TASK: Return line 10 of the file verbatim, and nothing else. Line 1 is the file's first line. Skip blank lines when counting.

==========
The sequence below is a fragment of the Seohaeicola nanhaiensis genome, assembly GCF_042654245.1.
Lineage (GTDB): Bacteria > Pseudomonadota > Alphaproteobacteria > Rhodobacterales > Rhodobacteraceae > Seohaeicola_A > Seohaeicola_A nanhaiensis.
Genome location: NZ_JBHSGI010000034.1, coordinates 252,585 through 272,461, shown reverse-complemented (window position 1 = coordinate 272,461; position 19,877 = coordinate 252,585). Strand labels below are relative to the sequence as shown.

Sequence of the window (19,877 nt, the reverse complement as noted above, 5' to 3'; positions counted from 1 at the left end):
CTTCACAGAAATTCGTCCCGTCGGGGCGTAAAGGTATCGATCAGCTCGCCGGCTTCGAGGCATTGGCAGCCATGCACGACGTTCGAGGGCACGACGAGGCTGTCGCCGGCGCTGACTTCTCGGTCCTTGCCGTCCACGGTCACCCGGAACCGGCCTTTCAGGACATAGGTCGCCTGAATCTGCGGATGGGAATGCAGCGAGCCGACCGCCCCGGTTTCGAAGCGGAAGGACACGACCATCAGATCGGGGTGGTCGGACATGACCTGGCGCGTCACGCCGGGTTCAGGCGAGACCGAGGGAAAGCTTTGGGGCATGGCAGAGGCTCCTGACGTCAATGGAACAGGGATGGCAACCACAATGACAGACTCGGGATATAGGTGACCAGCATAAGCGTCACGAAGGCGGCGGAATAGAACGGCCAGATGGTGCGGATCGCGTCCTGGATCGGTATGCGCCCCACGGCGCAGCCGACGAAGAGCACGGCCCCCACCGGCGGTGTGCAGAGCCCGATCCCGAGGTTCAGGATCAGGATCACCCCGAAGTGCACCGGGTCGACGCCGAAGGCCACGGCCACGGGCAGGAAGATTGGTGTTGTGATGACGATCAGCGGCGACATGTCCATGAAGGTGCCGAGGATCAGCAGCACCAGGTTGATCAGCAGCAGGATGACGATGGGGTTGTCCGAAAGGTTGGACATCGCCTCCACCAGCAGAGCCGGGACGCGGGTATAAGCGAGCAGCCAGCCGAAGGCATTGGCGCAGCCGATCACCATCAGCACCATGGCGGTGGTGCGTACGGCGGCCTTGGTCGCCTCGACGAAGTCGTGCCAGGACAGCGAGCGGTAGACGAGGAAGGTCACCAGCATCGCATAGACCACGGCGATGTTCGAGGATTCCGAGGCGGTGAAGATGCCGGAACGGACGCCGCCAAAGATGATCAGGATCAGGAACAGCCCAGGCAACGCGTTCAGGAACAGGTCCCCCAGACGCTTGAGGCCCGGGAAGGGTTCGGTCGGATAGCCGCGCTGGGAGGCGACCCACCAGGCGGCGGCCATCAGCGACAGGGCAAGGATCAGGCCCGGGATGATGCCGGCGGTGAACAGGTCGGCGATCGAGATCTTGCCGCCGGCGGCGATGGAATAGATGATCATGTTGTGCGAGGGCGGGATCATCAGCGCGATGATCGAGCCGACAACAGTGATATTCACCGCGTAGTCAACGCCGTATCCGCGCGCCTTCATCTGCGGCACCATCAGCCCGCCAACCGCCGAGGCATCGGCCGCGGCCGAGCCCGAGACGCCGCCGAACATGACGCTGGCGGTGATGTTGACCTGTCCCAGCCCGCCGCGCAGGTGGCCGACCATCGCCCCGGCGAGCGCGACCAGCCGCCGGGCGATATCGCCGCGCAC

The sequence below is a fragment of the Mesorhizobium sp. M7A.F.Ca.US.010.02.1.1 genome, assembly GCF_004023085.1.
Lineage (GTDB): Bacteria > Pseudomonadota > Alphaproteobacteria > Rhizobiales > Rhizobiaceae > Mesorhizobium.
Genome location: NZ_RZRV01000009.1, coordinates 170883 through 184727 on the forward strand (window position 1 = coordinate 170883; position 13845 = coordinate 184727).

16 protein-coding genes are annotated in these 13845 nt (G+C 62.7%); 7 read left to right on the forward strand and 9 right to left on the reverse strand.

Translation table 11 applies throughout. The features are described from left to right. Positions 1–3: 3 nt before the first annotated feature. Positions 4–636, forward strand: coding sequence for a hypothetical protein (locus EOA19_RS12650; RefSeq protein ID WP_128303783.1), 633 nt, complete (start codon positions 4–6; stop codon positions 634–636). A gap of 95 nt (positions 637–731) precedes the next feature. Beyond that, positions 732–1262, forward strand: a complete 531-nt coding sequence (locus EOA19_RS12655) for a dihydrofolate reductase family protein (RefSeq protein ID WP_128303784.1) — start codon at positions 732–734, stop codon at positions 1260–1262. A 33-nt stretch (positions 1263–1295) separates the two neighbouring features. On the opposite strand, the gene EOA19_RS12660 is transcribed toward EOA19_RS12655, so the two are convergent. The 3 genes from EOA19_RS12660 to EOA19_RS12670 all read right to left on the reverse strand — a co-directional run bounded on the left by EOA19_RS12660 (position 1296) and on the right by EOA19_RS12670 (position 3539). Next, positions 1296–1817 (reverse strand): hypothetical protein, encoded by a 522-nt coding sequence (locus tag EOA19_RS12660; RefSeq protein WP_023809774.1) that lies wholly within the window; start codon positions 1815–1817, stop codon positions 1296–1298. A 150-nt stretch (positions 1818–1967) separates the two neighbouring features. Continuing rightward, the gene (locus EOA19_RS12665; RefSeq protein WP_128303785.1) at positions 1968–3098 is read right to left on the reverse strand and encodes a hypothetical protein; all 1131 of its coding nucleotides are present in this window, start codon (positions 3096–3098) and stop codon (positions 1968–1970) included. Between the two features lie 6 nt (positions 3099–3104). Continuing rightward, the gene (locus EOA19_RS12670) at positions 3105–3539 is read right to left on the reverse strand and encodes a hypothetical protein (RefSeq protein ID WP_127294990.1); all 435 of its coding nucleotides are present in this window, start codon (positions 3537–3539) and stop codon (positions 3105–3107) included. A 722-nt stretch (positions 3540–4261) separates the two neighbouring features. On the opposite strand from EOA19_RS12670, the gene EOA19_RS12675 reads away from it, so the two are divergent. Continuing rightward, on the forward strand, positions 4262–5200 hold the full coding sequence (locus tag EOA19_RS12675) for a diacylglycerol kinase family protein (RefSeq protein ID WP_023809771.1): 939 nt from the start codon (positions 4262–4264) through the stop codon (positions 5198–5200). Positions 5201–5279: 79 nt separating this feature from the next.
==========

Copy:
Translation table 11 applies throughout. The features are described from left to right. Positions 1–3: 3 nt before the first annotated feature. Positions 4–636, forward strand: coding sequence for a hypothetical protein (locus EOA19_RS12650; RefSeq protein ID WP_128303783.1), 633 nt, complete (start codon positions 4–6; stop codon positions 634–636). A gap of 95 nt (positions 637–731) precedes the next feature. Beyond that, positions 732–1262, forward strand: a complete 531-nt coding sequence (locus EOA19_RS12655) for a dihydrofolate reductase family protein (RefSeq protein ID WP_128303784.1) — start codon at positions 732–734, stop codon at positions 1260–1262. A 33-nt stretch (positions 1263–1295) separates the two neighbouring features. On the opposite strand, the gene EOA19_RS12660 is transcribed toward EOA19_RS12655, so the two are convergent. The 3 genes from EOA19_RS12660 to EOA19_RS12670 all read right to left on the reverse strand — a co-directional run bounded on the left by EOA19_RS12660 (position 1296) and on the right by EOA19_RS12670 (position 3539). Next, positions 1296–1817 (reverse strand): hypothetical protein, encoded by a 522-nt coding sequence (locus tag EOA19_RS12660; RefSeq protein WP_023809774.1) that lies wholly within the window; start codon positions 1815–1817, stop codon positions 1296–1298. A 150-nt stretch (positions 1818–1967) separates the two neighbouring features. Continuing rightward, the gene (locus EOA19_RS12665; RefSeq protein WP_128303785.1) at positions 1968–3098 is read right to left on the reverse strand and encodes a hypothetical protein; all 1131 of its coding nucleotides are present in this window, start codon (positions 3096–3098) and stop codon (positions 1968–1970) included. Between the two features lie 6 nt (positions 3099–3104). Continuing rightward, the gene (locus EOA19_RS12670) at positions 3105–3539 is read right to left on the reverse strand and encodes a hypothetical protein (RefSeq protein ID WP_127294990.1); all 435 of its coding nucleotides are present in this window, start codon (positions 3537–3539) and stop codon (positions 3105–3107) included. A 722-nt stretch (positions 3540–4261) separates the two neighbouring features. On the opposite strand from EOA19_RS12670, the gene EOA19_RS12675 reads away from it, so the two are divergent. Continuing rightward, on the forward strand, positions 4262–5200 hold the full coding sequence (locus tag EOA19_RS12675) for a diacylglycerol kinase family protein (RefSeq protein ID WP_023809771.1): 939 nt from the start codon (positions 4262–4264) through the stop codon (positions 5198–5200). Positions 5201–5279: 79 nt separating this feature from the next.